As some of you may have heard, Yahoo! will acquire Tumblr for a reported $1.1 billion. Neither Yahoo! or Tumblr have said anything official, but come Monday I’m sure we’ll hear something from them.
What I want to talk about, though, is the (young) Internet reportedly freaking out that Yahoo! has bought Tumblr. I think Wil Wheaton summed up the Internet’s sentiment the best:
I really hope Yahoo doesn’t fuck up Tumblr like it’s fucked up… well, every single thing it’s ever touched in the history of the universe.
Look, I get that Wil and everyone else throwing a fit is upset at the news because Yahoo! has historically not been a great social leader. They’ve come out with a lot of cool technology but none of it has been social in nature besides Yahoo Fantasy Sports (and Flickr, which they bought in 2005). In general, they haven’t done anything that would merit praise.
What people forget, though, is that Marissa Mayer is now calling the shots.
I think Hank Green had a pretty level-headed view of the whole thing. Reading his post was the first time I thought, “Hmm, maybe Yahoo! is a bad fit for Tumblr.” After that I realized that the brand “Yahoo!” isn’t what I’m resting my faith in, it’s Marissa Mayer. And since I know she used to be a Googler, this makes total sense to me.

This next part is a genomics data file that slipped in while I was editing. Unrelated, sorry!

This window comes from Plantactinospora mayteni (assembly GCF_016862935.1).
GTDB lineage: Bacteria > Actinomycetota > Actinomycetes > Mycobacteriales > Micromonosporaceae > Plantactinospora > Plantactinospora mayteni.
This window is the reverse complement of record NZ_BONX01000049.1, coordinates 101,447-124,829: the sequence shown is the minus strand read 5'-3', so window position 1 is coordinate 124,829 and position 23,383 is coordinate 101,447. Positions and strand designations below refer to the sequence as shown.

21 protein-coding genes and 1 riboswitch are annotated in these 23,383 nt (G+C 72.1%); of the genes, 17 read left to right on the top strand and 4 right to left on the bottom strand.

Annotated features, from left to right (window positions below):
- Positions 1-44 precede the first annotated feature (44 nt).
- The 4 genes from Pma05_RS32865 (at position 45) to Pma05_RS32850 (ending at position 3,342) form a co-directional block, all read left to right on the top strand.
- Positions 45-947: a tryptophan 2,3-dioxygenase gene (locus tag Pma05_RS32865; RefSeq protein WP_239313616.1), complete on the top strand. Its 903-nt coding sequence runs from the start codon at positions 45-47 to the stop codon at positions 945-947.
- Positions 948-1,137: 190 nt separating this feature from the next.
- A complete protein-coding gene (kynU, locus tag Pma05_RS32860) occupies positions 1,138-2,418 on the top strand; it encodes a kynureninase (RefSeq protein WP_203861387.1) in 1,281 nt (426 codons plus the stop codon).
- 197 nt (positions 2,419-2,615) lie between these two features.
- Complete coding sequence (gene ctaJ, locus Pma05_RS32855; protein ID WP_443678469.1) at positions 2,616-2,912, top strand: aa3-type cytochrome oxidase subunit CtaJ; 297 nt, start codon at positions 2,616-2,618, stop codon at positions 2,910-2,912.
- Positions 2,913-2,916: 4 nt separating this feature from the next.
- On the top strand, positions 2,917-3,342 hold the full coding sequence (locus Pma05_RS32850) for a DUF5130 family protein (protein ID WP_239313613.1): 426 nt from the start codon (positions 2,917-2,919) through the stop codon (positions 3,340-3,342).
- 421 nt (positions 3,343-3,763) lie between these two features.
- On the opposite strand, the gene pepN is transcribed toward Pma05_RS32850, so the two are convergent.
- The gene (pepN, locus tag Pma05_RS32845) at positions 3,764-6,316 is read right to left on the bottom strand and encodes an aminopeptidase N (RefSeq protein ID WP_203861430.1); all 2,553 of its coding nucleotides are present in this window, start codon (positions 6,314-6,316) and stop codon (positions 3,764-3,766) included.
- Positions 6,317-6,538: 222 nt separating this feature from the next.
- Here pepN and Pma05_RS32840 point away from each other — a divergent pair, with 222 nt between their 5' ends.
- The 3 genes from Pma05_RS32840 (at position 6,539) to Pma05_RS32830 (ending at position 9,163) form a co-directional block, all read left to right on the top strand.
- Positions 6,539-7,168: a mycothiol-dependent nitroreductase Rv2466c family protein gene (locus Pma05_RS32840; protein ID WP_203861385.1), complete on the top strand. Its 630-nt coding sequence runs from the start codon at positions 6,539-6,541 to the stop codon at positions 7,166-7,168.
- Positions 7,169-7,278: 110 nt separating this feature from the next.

A company is only as good as the people who are running it. We saw a bit of that realization when Steve Jobs passed away and Tim Cook took over, a guy we’re not totally confident in. But then you still have folks like Jony Ive who are also part of that company (and now in charge of software!) so you see why the company is still doing pretty well without Jobs. Companies with strong culture also do well, as long as the culture helps lend to their success (see IBM or Intel).
Also, running companies like Tumblr is hard, especially when you focus on users and product instead of monetization. It’s a free service so something will eventually have to be paid by the users — cash, personal information, ads, or sometimes a combination of all three. We’ve seen Google pull off ads reasonably well on its own services (as well as YouTube). While ads are not preferred, this is what happens with the “things are free on the Internet” model of doing business.
And even though Hank gives points to users on “when to abandon ship”, users won’t need those points. If they stop liking Tumblr and can find an alternative or live without it, then they will. Nothing’s locking them in.
What’s really driving this whole post, though, is my annoyance at the number of people complaining about things they don’t like about products they do not fully understand. Do you remember what it was like before Tumblr? Before Twitter, before Facebook, before Google? If you make the comparisons then to what’s going on now, you should hopefully come away with a few things. One is that hey, what’s out now is way better than what was out then, and two is that yes, we’ve sunk a crap-ton of money, time and smart people into improving those products and services.
Software is hard. Pushing things forward is hard. I’m really sick of hearing complaints about technology when the complainers don’t have anything useful to add to the conversation on advancing these technologies and making them better.